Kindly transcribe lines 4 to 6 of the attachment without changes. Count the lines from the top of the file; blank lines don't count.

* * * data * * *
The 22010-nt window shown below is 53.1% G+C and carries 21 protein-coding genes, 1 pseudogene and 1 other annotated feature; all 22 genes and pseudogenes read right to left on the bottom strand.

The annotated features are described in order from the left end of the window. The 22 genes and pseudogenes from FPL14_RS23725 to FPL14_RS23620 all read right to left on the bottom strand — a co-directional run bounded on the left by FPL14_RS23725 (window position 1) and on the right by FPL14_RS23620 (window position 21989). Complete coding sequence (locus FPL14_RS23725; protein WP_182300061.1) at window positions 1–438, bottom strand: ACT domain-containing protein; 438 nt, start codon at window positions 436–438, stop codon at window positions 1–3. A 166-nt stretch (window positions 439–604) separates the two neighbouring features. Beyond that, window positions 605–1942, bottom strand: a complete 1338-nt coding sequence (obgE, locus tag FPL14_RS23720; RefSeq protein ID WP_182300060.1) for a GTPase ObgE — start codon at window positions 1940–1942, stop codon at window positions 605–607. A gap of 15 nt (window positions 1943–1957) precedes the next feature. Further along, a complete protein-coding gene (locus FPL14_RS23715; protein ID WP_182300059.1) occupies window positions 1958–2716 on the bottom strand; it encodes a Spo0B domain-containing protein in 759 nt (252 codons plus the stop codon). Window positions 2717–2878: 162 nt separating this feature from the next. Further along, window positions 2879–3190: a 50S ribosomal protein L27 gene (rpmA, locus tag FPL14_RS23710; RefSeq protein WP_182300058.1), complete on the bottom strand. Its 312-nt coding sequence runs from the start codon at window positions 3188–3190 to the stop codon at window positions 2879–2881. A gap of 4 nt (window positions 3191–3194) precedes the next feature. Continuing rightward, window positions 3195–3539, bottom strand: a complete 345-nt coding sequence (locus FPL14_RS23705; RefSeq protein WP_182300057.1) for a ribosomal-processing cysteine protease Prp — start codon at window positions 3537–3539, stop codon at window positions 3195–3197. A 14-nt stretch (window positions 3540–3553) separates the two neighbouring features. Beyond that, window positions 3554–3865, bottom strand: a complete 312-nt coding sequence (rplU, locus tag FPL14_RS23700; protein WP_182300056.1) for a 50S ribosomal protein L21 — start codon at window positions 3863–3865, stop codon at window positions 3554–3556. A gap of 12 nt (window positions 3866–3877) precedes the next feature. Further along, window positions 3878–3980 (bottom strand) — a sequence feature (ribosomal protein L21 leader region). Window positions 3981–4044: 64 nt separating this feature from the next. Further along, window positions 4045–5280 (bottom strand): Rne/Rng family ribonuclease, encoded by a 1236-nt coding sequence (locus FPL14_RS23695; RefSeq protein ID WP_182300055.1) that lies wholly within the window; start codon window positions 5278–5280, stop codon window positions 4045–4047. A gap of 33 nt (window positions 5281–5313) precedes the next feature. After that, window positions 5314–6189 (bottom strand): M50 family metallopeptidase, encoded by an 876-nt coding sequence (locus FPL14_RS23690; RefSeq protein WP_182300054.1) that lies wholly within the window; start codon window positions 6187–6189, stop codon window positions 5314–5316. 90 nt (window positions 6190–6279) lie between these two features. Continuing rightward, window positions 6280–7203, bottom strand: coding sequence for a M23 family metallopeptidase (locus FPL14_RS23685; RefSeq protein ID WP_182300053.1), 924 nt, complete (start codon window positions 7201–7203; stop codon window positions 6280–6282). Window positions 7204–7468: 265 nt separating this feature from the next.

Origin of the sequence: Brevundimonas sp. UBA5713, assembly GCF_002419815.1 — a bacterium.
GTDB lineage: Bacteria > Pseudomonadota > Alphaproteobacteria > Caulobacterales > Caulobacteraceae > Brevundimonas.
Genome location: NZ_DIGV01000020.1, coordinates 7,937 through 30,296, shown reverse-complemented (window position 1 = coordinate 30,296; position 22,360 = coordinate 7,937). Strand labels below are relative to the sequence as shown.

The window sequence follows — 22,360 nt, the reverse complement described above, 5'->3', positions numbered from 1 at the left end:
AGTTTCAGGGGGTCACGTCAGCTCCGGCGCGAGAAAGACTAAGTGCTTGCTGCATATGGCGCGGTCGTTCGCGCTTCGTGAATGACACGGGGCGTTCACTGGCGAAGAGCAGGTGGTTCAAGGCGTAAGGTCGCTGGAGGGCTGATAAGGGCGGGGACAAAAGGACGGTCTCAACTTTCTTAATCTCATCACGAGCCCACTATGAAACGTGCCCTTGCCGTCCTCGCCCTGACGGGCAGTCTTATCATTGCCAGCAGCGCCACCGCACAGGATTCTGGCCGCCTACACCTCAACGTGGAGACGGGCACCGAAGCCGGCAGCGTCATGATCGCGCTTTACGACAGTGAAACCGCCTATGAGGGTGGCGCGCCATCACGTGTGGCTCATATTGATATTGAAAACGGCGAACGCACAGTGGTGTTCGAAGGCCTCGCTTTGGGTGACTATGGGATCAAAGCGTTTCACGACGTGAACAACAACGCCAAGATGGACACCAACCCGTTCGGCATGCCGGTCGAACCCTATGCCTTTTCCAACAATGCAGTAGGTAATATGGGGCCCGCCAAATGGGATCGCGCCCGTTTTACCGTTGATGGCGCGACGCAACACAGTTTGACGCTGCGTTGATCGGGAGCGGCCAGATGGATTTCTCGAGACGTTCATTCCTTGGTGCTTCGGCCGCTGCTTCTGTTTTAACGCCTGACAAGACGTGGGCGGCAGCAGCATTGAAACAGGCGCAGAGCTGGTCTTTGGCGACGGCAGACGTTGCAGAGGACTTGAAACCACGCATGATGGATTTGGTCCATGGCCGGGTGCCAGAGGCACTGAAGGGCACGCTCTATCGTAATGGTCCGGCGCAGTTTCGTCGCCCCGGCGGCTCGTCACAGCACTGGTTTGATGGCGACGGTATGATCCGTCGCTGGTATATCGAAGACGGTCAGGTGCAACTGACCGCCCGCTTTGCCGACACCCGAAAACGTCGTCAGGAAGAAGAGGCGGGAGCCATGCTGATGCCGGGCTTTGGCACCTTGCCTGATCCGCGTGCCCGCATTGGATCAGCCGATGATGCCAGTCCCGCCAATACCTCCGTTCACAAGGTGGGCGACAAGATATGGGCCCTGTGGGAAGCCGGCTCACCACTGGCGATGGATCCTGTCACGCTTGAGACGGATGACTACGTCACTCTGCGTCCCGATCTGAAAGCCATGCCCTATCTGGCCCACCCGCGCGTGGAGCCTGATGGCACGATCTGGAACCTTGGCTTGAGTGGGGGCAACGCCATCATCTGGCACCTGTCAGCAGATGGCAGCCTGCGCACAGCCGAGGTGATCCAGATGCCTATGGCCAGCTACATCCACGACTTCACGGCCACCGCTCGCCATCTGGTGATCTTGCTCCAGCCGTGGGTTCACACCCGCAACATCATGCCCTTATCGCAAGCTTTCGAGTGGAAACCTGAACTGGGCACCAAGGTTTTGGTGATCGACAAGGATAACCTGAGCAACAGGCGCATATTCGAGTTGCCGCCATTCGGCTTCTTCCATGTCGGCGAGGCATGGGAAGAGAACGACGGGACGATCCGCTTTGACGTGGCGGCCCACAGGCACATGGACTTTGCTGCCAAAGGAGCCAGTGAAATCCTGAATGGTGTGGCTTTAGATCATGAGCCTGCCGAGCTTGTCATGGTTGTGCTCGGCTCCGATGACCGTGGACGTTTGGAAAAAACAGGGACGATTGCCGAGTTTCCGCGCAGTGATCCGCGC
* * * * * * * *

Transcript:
GTDB lineage: Bacteria > Pseudomonadota > Alphaproteobacteria > Caulobacterales > Caulobacteraceae > Brevundimonas.
Genome location: NZ_DIGV01000020.1, coordinates 7,937 through 30,296, shown reverse-complemented (window position 1 = coordinate 30,296; position 22,360 = coordinate 7,937). Strand labels below are relative to the sequence as shown.

The window sequence follows — 22,360 nt, the reverse complement described above, 5'->3', positions numbered from 1 at the left end: